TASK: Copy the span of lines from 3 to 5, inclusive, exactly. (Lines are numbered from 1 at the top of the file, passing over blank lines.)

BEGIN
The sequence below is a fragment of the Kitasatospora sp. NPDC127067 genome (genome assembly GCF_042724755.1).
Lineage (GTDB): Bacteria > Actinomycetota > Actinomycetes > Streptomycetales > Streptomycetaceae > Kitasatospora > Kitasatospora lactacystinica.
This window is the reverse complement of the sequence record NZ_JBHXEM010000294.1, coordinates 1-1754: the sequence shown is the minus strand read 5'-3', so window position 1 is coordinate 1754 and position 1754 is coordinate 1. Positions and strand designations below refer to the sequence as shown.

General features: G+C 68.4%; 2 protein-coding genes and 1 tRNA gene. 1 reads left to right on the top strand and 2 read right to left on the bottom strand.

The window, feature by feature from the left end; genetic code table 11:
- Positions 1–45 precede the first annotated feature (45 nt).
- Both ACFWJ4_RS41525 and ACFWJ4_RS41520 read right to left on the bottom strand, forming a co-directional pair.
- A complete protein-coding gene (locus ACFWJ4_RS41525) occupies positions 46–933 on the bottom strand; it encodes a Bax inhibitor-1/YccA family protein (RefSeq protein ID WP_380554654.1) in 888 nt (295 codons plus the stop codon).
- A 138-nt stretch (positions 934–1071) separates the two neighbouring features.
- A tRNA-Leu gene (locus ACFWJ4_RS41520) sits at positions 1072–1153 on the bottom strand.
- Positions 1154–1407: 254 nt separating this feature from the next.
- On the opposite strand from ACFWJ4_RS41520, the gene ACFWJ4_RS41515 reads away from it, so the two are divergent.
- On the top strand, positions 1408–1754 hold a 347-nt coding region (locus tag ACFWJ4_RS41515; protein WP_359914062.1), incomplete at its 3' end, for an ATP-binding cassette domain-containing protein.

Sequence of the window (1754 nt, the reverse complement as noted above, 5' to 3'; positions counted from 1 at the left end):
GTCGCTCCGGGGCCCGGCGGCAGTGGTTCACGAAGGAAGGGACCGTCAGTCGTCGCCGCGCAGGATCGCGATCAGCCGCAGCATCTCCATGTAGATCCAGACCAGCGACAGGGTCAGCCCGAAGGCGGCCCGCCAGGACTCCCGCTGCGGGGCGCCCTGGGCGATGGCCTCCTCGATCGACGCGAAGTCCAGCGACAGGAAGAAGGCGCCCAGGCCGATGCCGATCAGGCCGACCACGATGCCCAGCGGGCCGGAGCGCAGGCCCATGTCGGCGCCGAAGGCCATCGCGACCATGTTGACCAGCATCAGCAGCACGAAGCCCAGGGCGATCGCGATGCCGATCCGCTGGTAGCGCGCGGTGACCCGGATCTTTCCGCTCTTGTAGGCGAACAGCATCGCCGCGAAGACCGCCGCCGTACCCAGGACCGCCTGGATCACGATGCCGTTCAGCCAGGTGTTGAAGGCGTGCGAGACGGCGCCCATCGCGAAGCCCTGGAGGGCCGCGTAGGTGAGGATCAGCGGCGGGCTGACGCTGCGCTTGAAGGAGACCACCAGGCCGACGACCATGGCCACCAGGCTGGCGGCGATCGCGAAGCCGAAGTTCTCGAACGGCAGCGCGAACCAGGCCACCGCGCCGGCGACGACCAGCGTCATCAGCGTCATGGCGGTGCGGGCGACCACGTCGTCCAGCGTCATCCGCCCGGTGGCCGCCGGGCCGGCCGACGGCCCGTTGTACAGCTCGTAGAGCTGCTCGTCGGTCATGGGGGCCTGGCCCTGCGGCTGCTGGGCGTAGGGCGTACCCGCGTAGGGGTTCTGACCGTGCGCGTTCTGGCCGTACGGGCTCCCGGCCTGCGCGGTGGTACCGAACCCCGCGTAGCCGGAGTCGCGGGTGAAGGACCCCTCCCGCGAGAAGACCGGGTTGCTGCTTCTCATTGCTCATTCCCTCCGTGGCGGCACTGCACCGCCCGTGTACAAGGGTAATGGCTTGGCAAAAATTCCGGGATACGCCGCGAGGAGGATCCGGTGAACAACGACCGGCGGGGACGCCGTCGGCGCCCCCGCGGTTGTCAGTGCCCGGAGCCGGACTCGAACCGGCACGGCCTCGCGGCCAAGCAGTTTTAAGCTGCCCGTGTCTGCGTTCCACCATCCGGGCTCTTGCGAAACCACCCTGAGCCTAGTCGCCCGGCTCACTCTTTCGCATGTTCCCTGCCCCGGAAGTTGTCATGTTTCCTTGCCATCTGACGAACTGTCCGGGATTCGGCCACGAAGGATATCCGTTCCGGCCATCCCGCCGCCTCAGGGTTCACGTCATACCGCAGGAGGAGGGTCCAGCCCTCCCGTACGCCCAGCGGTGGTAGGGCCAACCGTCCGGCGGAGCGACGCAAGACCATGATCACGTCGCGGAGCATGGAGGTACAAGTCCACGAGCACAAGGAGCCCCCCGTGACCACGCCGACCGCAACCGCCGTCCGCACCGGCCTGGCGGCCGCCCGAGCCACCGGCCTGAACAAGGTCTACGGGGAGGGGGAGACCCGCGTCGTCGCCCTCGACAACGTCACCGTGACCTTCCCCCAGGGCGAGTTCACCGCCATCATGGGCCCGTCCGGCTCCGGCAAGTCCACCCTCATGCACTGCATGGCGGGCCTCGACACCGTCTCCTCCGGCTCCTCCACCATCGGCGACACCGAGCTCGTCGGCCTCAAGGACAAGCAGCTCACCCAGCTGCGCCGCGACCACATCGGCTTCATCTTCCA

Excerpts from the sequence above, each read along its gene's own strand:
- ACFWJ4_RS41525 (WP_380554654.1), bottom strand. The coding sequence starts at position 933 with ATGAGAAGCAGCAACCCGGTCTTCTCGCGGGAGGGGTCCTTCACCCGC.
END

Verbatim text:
This window is the reverse complement of the sequence record NZ_JBHXEM010000294.1, coordinates 1-1754: the sequence shown is the minus strand read 5'-3', so window position 1 is coordinate 1754 and position 1754 is coordinate 1. Positions and strand designations below refer to the sequence as shown.

General features: G+C 68.4%; 2 protein-coding genes and 1 tRNA gene. 1 reads left to right on the top strand and 2 read right to left on the bottom strand.

The window, feature by feature from the left end; genetic code table 11: